Thursday, September 07, 2006

FAQ: How do you do discipleship in rented facilities?

We are asked this question quite a bit. Sometimes, it’s from people who are also doing church in rented facilities. Other times, it’s from people who attack us for meeting in rented facilities because they assume that we can only be a Sunday morning “entertainment venue” without Sunday School classrooms, equipping centers, etc. Yes, it sounds ridiculous, but it does happen.

Here’s our vision: to meet at movie theaters at metro stops throughout the DC metro area. That vision stems from a core conviction that the church belongs in the middle of the marketplace instead of being relegated to the margins of society. For us, that core conviction plays out by actually holding our weekend services in the marketplace. We have 5 services in 3 locations—at Ebenezers Coffeehouse, at the movie theaters at Union Station, and at the movie theaters at Ballston Common Mall.

This question typically assumes that discipleship requires some sort of classroom setting. I would submit that the assumption that discipleship requires physical space reflects confusion over what discipleship is really about. I’m a Southern Baptist girl by upbringing, and I am very grateful for the Sunday School experience that I had. But I don’t know that “Sunday School” or “discipling” requires a class. We do it at NCC through small groups.

We have over 75 small groups this semester that will meet all over the Washington, DC area. The groups allow opportunities for people to connect with other believers and to connect with God. Some small groups focus on inductive Bible studies. Some focus on serving our homeless community. Some focus on prayer. Approximately 100 people are expected to go through our Alpha small groups.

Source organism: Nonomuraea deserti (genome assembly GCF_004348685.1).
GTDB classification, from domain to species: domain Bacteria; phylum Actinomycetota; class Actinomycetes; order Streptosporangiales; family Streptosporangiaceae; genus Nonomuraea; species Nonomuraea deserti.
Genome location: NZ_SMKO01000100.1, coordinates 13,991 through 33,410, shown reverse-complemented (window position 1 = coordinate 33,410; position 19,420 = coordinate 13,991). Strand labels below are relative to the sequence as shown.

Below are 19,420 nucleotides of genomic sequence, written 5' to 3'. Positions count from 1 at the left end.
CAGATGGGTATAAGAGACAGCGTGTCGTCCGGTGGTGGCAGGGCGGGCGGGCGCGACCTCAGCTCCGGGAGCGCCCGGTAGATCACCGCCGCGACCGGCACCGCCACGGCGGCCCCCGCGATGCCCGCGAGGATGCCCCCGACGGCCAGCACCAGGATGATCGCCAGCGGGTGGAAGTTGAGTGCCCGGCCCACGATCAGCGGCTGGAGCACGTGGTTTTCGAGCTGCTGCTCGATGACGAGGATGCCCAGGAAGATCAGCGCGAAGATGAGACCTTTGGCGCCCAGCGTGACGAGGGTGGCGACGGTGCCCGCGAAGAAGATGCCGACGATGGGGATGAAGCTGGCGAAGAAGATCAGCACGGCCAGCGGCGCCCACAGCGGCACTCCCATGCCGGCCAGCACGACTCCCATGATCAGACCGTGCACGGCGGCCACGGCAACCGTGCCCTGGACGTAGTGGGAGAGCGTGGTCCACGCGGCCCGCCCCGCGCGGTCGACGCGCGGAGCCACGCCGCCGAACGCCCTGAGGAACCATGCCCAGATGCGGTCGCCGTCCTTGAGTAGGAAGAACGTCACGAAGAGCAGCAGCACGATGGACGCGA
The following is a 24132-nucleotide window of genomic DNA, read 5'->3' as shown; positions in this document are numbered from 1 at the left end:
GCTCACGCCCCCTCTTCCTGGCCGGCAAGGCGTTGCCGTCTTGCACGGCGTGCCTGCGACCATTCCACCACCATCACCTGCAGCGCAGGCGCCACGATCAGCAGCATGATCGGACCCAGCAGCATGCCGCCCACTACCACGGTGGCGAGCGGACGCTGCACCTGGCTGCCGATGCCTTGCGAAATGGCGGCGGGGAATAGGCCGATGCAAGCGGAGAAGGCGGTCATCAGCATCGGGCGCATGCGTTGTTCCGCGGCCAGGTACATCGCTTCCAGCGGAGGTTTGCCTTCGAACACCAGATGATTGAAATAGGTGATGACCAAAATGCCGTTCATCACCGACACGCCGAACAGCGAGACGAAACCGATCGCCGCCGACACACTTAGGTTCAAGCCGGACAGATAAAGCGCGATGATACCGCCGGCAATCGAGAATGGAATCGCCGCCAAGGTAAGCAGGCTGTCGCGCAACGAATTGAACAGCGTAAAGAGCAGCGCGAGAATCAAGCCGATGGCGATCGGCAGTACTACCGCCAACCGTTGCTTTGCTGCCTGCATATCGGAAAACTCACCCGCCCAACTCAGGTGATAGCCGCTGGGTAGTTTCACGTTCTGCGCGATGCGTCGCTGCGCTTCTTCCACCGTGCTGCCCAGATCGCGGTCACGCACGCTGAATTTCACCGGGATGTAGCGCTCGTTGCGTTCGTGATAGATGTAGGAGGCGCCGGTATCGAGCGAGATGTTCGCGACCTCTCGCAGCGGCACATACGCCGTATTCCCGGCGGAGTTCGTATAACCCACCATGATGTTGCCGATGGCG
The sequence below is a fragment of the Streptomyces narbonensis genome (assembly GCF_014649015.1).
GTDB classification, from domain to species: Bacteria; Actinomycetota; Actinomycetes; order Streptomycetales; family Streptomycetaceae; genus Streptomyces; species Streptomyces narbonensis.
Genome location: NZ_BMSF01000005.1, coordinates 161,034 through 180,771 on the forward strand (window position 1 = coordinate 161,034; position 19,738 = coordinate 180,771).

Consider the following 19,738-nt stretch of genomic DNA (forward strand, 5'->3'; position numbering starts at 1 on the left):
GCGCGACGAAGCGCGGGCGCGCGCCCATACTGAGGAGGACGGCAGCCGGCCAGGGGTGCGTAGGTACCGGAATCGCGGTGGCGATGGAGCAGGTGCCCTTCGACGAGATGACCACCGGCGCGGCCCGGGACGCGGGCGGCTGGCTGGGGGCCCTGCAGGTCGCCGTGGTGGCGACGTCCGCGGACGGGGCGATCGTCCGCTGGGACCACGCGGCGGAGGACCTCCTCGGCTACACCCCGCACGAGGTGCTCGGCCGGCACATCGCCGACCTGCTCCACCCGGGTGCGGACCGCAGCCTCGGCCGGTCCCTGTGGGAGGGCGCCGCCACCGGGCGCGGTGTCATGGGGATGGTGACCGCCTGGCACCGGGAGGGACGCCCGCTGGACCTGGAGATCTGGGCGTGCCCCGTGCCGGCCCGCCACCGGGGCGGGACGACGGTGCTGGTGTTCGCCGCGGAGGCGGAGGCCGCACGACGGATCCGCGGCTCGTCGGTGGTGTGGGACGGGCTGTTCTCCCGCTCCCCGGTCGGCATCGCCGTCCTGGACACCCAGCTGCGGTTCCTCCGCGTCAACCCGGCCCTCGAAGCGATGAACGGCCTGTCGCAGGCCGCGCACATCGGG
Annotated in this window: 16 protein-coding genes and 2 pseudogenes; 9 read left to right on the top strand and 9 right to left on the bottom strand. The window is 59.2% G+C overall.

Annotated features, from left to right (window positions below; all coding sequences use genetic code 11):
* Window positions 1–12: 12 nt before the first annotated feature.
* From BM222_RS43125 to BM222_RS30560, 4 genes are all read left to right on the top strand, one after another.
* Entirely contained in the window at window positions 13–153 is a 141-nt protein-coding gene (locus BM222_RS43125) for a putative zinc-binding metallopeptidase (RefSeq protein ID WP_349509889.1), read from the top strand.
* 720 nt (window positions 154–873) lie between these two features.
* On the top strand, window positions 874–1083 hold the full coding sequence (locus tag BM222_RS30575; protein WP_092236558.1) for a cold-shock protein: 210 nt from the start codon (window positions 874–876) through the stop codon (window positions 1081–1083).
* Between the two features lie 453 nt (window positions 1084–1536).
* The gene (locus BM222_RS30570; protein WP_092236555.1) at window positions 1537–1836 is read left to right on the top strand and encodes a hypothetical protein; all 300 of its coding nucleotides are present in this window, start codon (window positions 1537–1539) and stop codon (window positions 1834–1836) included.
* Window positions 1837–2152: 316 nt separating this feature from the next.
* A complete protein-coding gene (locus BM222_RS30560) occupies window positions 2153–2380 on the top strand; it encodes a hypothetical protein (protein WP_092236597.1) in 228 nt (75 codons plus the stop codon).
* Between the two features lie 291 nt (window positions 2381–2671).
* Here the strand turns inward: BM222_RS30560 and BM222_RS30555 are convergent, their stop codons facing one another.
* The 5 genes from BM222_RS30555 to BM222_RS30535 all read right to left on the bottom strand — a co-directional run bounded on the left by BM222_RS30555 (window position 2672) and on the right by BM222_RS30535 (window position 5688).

All of these groups are involved in discipleship-- the process of helping people become fully devoted followers of Christ. We model our small groups after the church structure outlined in Acts 2, where the new followers of Christ met with one another in both the temple (large group setting) and in homes (small group setting). We have basically taken the Sunday School idea and thrown it out into the community where it is more accessible to people by placing it in the marketplace and neighborhoods. But I believe we have also improved on the Sunday School model. Our small groups are not simply academic in nature, but also experiential. We force people to put feet to their faith and bring application to the things we have learned.

Yes, rented facilities definitely makes it harder to do discipleship. But I think forcing discipleship to happen outside the church walls, in the context of our normal everyday walking around lives, it produces an approach to discipleship that is more pure, organic, and maybe even more effective.


Post a Comment

<< Home